by Sara Lee Burd
Miniature paintings throughout the history of art all have the same effect: the viewer must look closely and reflect upon the details to connect with it. From delicate drawings made to adorn bibles and other manuscripts by monks in medieval Europe, to small works on paper depicting secular scenes made by Persian artists at the same time, Amy Dean is fascinated with the style and impact these tiny works have. She began making miniatures in the style of illuminated manuscripts as a student at Austin Peay University. She now pursues this small-scale art as an intimate creative space where she can advance her own connections to the narratives she has encountered studying the history of art and literature.
Dean had seen illuminated manuscripts and painted miniatures in museums and books, but creating her own works required intensive research and practice. She credits her mentor Billy Renkl for giving her the tools to make art in this historical tradition: “He gave me my first piece of vellum and taught me how to use gold leaf. He mentioned to me that I could layer gouache by putting shellac in between the layers to help get a dense, rich, illuminated-manuscript-type quality that I wanted to emulate.” With guidance and a push, Dean developed her craft and sought concepts to inform her art making.
“I found my truth and light when I left the church and became sort of an existentialist, embracing art and literature as a path into self-discovery.”
In her first work on vellum, The Mass of St. Gregory, she used German artist Albrecht Dürer’s 1511 etching as a reference source. Although she didn’t know the significance of the mass represented in the scene, the imagery grabbed her attention and inspired a composition. Like Dürer she positioned the Christ figure on the altar facing St. Gregory, and she included the attendants holding open boxes emitting plumes of incense. However, Dean transforms the static scene of ritualistic devotion into her own. Her artwork reveals an energetic, perhaps ecstatic, spiritual moment with a background of swirling hands and mouths and distorted faces.
As she has developed her practice, she realized it wasn’t only the medieval aesthetic that appealed to her. She was attracted to her relationship with the narratives that were told through the centuries-old works of art. “I realized my compulsion to recreate these iconic religious stories is directly tied to my youth that involved a 13- year hiccup with weird, disorienting forms of Christianity that ended up (oddly enough) darkening my mind and restricting my capacity to live freely. I found my truth and light when I left the church and became sort of an existentialist, embracing art and literature as a path into self-discovery.”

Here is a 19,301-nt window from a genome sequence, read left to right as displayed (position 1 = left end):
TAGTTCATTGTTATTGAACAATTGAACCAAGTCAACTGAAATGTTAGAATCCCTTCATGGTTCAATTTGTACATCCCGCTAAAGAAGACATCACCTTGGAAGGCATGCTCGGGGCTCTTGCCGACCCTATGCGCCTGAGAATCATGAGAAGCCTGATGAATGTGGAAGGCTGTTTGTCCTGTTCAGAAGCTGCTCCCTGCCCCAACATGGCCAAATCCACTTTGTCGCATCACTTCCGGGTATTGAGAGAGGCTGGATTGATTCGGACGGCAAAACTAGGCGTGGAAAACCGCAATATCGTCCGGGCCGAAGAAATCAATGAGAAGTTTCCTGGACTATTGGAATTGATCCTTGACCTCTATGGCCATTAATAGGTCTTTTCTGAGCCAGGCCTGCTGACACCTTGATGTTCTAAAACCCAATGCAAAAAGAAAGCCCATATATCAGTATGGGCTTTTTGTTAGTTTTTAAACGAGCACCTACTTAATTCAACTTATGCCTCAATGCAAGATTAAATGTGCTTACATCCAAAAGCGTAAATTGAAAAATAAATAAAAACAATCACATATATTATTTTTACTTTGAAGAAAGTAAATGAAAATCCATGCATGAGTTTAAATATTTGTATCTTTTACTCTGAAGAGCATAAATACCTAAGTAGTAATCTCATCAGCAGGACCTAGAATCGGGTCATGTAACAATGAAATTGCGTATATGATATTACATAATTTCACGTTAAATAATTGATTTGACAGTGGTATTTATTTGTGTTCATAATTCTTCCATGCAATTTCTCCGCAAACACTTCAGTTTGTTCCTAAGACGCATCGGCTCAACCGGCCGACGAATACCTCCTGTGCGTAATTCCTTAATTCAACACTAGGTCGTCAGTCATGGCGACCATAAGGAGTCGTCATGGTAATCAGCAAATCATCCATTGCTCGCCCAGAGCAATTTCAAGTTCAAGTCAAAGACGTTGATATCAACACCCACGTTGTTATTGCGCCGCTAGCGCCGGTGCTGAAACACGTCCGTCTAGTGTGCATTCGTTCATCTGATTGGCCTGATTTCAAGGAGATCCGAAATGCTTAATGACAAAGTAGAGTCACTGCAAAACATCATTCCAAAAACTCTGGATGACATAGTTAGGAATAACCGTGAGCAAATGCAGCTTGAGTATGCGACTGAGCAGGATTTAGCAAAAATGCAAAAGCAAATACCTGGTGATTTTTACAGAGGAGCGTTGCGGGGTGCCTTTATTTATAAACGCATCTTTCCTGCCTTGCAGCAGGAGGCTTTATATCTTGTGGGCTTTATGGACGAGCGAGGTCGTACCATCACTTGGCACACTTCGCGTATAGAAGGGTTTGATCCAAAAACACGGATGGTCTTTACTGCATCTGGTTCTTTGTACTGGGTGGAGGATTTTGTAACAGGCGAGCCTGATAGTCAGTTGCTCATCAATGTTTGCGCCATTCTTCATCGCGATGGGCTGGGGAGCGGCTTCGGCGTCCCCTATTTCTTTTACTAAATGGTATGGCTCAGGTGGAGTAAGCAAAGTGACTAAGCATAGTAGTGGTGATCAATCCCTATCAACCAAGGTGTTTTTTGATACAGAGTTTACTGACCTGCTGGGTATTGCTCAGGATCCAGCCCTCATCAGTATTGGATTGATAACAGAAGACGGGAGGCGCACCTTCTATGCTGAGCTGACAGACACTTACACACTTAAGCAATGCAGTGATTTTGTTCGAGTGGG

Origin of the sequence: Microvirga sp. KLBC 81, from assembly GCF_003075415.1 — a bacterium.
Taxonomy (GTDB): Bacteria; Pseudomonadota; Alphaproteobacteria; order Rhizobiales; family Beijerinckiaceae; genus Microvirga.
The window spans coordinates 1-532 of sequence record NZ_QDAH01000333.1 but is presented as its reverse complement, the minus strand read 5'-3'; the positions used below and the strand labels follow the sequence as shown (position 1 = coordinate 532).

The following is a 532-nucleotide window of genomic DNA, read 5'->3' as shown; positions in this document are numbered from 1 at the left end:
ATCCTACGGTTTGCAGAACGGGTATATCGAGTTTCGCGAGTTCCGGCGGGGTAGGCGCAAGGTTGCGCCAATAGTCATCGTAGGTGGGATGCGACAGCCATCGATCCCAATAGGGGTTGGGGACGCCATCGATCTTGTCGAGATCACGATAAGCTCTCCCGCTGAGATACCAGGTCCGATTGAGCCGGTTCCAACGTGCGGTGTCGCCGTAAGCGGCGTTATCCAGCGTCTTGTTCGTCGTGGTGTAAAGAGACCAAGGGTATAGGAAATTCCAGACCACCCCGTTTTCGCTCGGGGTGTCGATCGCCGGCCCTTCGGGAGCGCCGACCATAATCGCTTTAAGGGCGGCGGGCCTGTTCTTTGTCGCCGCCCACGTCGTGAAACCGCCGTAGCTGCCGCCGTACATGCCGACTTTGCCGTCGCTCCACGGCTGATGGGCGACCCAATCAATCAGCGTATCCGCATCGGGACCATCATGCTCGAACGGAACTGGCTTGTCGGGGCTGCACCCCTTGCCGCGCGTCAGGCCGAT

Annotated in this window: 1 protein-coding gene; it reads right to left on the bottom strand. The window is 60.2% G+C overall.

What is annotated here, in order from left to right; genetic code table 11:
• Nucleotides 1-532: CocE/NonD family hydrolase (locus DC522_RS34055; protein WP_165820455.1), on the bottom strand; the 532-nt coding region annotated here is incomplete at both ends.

In The Last Judgement diptych Dean presents a frank view of the biblical end of days prophecy when God is said to separate the sinners from the saved. Loosely based on Stefan Lochner’s 1435 painting by the same name and inspirited with the hellish nature of Hieronymus Bosch’s c. 1500 The Garden of Earthly Delights, Dean’s interpretation is wildly playful and grotesque. As she says, “The original significance is still there, but I am drawing attention to the horror of the original scene in a cheeky, contemporary way.” One panel of the diptych features those receiving a “thumbs-up” from God. They are depicted smiling at each other and venerating the god above them. Those on the other panel are given the middle finger by the holy figure casting judgement down across them all. This twisting scene of spectacle is enlivened with sex acts, biting beasts, and aggressive gazes exchanged between the characters as they march on to hell.
Religious texts and imagery inspire Dean, but she also draws from literature. As she sat drawing lines on a blank sheet, she became aware that lessons she’d learned reading Shakespeare’s Hamlet needed to be told through her art. She recalls her capricious yet thoughtful method: “Hey, that looks like it could be Rosencrantz and Guildenstern. I think I’ll do this one about Hamlet and make the main theme be around the tragic demise of Ophelia and how she was suffocated by the men who dominated her life at the time.” That Dean goes from drawing lines to forming a feminist cultural critique in a single fluid thought shows how contemplating art enriches her perspective of the world.
Dean’s art is not polite or apologetic. It is a true expression of her knowledge, feelings, and attitude. The interpretations she presents through her art provide space for contemporary viewers to reflect upon their own relationships with the stories and imagery that shape our culture.
To see more of Amy Dean’s work, please visit www.amyelizabethdean.tumblr.com.